Don Shula was so great that this article is at best a sample size of his career accomplishments. Yet, there are more accolades highlighted in this brief tribute than many others will accomplish in their lifetimes.
When Carroll Rosenbloom hired Don Shula as head coach of the Baltimore Colts in 1963, making him the youngest coach in league history at the time, Rosenbloom said that he always knew that Shula wanted to be a coach. Rosenbloom’s intuition came from watching Don Shula operate as a player and how he analyzed the game differently from his peers.
Nobody, including Carroll Rosenbloom himself, could fathom how much of an impact that coach Shula would have on football and the lives of many.
The Perfect Season
There is only one perfect team and one perfect coach, and that coach is Don Shula! In 1972, Shula led the Miami Dolphins to a 17-0 record, and Super Bowl victory, becoming the NFL’s first and only team to finish with a perfect season. Shula was so good at getting a team to gel as one unit, producing an offense that featured two 1,000 yard rushers in Larry Csonka and Mercury Morris. The dominant defense was so cohesive that they were deemed the ‘No-Name Defense’ as there was no one true standout but there also were no weak links.
Don Shula also lost his starting Hall of Fame quarterback Bob Griese in Week 5 and still kept the team on schedule until Griese’s return late in the season. The Dolphins were so prepared that season that they even notched the most lopsided victory in Dolphins versus Patriots history. On November 12, 1972, the Dolphins defeated the New England Patriots 52-0.
Best Single Game Coaching Performance
Shula is the all-time leader in wins with 347, so there are many games to choose from. On January 14, 1973, the Dolphins played in Super Bowl VII against the Washington Redskins. The Dolphins were so dominant in this game that they set an NFL record for the longest period in a Super Bowl for one team to be held scoreless. The Miami Dolphins shut out the Washington Redskins until 2:07 remained in the game.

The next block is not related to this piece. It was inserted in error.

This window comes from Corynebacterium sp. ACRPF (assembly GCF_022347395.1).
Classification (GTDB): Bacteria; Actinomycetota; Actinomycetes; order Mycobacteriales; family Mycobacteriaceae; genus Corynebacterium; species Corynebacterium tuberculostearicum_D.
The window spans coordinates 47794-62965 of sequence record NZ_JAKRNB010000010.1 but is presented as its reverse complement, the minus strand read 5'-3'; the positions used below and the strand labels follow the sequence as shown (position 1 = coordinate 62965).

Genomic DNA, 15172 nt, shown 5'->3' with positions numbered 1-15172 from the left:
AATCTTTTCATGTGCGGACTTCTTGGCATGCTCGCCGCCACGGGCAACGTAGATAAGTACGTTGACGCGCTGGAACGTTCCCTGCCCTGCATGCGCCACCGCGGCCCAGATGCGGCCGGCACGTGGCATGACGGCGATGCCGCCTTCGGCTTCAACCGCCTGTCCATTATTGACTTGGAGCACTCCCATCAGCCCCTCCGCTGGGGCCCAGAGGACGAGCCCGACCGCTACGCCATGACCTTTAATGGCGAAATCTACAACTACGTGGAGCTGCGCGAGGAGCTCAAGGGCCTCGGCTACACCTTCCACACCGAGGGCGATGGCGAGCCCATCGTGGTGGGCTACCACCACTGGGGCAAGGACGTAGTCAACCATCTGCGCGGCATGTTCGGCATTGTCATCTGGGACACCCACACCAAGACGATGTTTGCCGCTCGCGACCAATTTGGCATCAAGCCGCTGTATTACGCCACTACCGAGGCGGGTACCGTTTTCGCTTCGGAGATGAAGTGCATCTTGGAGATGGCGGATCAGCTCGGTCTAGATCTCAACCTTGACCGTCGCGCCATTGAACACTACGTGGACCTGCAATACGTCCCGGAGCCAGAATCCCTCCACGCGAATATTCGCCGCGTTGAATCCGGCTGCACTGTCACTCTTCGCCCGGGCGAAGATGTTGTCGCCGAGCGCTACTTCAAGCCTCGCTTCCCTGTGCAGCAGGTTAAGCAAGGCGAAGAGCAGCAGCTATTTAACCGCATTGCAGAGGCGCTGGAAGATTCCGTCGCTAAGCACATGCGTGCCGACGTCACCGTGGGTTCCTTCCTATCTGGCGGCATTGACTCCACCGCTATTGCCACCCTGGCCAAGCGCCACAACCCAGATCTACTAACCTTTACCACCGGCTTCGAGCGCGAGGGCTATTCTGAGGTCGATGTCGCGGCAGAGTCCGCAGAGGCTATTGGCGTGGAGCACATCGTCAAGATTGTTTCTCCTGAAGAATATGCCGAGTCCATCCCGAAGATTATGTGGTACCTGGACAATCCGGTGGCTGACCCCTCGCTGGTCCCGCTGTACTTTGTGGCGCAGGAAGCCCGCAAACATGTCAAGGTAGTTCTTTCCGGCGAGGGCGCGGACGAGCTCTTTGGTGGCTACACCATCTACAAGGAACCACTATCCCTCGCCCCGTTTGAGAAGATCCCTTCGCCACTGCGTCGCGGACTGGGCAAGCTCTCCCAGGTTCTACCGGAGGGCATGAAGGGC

Before the Redskins scored, Shula was on the verge of leading the Dolphins to a symbolic final score of 17-0 to cap off the perfect 17-0 season. Things didn’t go quite as planned though. With the score at 14-0, kicker Garo Yepremian’s field goal attempt was blocked. Things went from bad to worse when Yepremian attempted to salvage the play by picking the ball up and throwing a pass instead of just falling on it. The botched play ultimately ended up in Washington instantly making this a close game as they converted the turnover into seven points.
Those series of events actually elevate this coaching performance. The Dolphins were minutes away from capping off the perfect season and just like that the Redskins had the momentum. History, as we know it today, could have been rewritten. However, Shula had his guys mentally prepared to put together one last defensive stance. Miami held on to claim the only perfect season in NFL history.
Don Shula the Legend
Don Shula will forever be an inspiration and hero to many. Shula’s win/loss record of 347-173-6 as head coach of the Baltimore Colts and Miami Dolphins makes him the best to ever do it. Shula retired in 1995, holding the title of the winningest head coach in NFL history. That title still belongs to him today.
The postseason was almost automatic for Don Shula in his 33-year career, taking his teams to the playoffs 20 times. Don Shula ranks second all-time in most Super Bowl appearances by a head coach with six. Shula also has two Super Bowl victories with the Miami Dolphins.
Perhaps the most impressive thing about Don Shula was his ability to adapt. Many coaches have a single identity. Some are offensive-minded while others are defensive. There are some coaches that favor a passing heavy offense while some favor a ground dominant game. Don Shula’s identity was the ability to change as the game changed. In fact, he might have even been the agent of change in football.
“As long as we remember a person, they’re not really gone. Their thoughts, their feelings, their memories, they become a part of us.” – Justin Cronin